On October 27, 2009, the Ninth Circuit issued an opinion in Laster v. AT&T Mobility LLC concluding a class action waiver used by AT&T in connection with a “free phone” sales promotion was unconscionable under California law.
Significantly, AT&T sought to distinguish it’s class action waiver from the pack by including a provision providing consumers the potential to collect a premium contractual payment of $7500 (the maximum amount of a small claims claim in California). However, as noted by the Court, the consumer would receive this payment “only if AT&T does not make a settlement offer to the aggrieved customer in a sum equal to or higher than is ultimately awarded in arbitration, and before an arbitrator is selected.” The Court reasoned that this provision did not overcome the "small damage" claim issue that rendered similar provisions substantively unconscionable in prior decisions such as Shroyer v. New Cingular Wireless Servs., 498 F.3d 976 (9th Cir. Cal. 2007) and Discover Bank v. Superior Court, 36 Cal. 4th 148 (Cal. 2005), as “AT&T will simply pay the face value of the claim before the selection of an arbitrator to avoid potentially paying $7,500.”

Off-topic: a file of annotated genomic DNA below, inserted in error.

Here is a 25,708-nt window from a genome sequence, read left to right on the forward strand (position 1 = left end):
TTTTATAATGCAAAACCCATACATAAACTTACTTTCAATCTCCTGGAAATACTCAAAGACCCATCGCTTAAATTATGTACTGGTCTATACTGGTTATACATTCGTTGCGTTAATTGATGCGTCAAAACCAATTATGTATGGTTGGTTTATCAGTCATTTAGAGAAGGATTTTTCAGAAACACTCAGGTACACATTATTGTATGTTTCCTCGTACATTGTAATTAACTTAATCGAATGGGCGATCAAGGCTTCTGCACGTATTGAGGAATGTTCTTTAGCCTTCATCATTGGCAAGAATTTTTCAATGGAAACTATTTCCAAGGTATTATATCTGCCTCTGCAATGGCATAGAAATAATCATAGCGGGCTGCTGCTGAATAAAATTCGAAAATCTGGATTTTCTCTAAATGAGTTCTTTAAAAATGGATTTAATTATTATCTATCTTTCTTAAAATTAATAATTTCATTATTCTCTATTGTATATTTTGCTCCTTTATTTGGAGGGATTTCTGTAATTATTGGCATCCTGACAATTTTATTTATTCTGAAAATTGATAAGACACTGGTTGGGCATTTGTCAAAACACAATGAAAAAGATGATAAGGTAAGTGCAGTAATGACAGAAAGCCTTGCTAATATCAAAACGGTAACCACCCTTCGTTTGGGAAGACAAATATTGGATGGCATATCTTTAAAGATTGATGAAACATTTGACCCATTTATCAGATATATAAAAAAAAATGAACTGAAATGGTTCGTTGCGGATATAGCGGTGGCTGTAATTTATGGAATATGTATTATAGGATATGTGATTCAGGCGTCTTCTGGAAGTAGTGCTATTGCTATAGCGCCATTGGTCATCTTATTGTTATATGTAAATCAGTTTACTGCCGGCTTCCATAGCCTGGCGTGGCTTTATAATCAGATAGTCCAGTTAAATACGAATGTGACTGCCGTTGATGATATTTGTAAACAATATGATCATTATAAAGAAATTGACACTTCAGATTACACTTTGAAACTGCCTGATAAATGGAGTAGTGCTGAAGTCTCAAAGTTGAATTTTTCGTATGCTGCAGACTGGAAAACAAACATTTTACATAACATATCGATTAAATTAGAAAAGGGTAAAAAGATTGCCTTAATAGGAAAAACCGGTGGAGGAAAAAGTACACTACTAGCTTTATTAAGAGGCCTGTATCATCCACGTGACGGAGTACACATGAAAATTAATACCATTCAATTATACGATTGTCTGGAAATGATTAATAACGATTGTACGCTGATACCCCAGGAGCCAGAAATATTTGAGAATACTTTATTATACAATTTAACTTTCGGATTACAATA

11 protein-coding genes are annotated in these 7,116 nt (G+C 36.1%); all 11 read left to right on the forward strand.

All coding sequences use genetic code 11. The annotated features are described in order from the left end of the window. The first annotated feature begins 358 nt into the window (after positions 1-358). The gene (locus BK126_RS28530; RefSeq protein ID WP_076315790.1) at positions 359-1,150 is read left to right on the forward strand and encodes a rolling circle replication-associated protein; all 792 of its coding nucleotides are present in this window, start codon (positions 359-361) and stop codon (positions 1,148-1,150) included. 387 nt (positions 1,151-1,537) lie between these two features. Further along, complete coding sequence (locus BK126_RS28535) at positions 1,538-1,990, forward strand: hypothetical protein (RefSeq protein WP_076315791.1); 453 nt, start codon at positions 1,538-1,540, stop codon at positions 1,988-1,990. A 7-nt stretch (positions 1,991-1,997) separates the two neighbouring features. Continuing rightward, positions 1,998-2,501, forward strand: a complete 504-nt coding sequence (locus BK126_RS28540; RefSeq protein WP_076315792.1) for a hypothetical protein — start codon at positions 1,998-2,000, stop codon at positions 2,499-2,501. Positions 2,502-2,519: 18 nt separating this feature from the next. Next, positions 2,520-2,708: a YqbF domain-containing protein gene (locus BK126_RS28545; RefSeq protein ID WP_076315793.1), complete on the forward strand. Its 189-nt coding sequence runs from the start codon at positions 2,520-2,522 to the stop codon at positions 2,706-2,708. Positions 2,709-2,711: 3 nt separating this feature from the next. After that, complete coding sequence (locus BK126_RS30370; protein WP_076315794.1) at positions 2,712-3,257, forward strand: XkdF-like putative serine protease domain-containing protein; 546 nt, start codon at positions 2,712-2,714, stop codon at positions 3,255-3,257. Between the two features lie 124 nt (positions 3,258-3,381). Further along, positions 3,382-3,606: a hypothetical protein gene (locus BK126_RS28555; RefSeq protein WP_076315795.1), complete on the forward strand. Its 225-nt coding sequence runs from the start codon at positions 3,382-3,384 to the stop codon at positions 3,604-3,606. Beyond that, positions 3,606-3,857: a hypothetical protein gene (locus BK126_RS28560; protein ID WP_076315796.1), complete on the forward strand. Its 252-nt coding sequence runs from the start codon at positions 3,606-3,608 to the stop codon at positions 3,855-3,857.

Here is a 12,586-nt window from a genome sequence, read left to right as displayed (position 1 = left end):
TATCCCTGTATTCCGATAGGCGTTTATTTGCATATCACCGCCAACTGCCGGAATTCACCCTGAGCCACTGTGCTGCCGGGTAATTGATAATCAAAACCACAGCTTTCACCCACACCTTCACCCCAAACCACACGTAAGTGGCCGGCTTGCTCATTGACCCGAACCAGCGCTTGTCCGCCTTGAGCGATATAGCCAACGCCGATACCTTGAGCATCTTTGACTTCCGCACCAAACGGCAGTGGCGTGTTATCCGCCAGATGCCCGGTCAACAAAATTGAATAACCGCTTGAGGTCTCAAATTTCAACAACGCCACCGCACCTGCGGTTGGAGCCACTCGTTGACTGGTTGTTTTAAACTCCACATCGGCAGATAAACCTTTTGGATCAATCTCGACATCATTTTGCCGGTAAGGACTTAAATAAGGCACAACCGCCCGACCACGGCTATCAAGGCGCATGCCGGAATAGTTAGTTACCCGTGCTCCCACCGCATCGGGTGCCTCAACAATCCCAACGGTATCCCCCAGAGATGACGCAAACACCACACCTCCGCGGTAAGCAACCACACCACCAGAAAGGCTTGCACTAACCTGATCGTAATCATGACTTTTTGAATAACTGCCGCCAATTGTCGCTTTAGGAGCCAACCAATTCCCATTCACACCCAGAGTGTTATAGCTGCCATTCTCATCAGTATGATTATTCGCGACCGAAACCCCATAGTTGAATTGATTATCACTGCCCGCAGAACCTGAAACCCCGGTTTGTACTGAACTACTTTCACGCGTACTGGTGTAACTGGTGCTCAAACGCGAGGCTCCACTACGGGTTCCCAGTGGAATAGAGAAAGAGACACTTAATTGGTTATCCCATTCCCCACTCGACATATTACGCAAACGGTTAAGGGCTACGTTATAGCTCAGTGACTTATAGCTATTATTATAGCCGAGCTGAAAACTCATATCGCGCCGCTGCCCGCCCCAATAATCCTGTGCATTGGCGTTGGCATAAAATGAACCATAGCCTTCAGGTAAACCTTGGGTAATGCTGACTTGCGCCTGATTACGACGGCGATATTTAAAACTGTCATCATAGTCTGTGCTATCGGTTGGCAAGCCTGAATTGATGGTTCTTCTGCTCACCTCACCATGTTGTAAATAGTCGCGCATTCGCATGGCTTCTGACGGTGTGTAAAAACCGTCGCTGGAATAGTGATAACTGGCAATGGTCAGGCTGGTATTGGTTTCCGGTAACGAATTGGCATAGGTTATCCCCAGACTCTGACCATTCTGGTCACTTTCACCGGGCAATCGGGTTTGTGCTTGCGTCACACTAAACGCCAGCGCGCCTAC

Under authority such as Discover Bank and Shroyer, class action waivers have been deemed substantively unconscionable because the class action mechanism provides incentive to bring small damage claims, and as such, is necessary for adjudication of consumer rights. As explained by the California Supreme Court, the class action mechanism is not simply a procedural device when small damages are alleged, as the class mechanism in such cases is “inextricably linked to the vindication of substantive rights.” See Discover Bank v. Superior Court, 36 Cal. 4th 148, 161 (2005).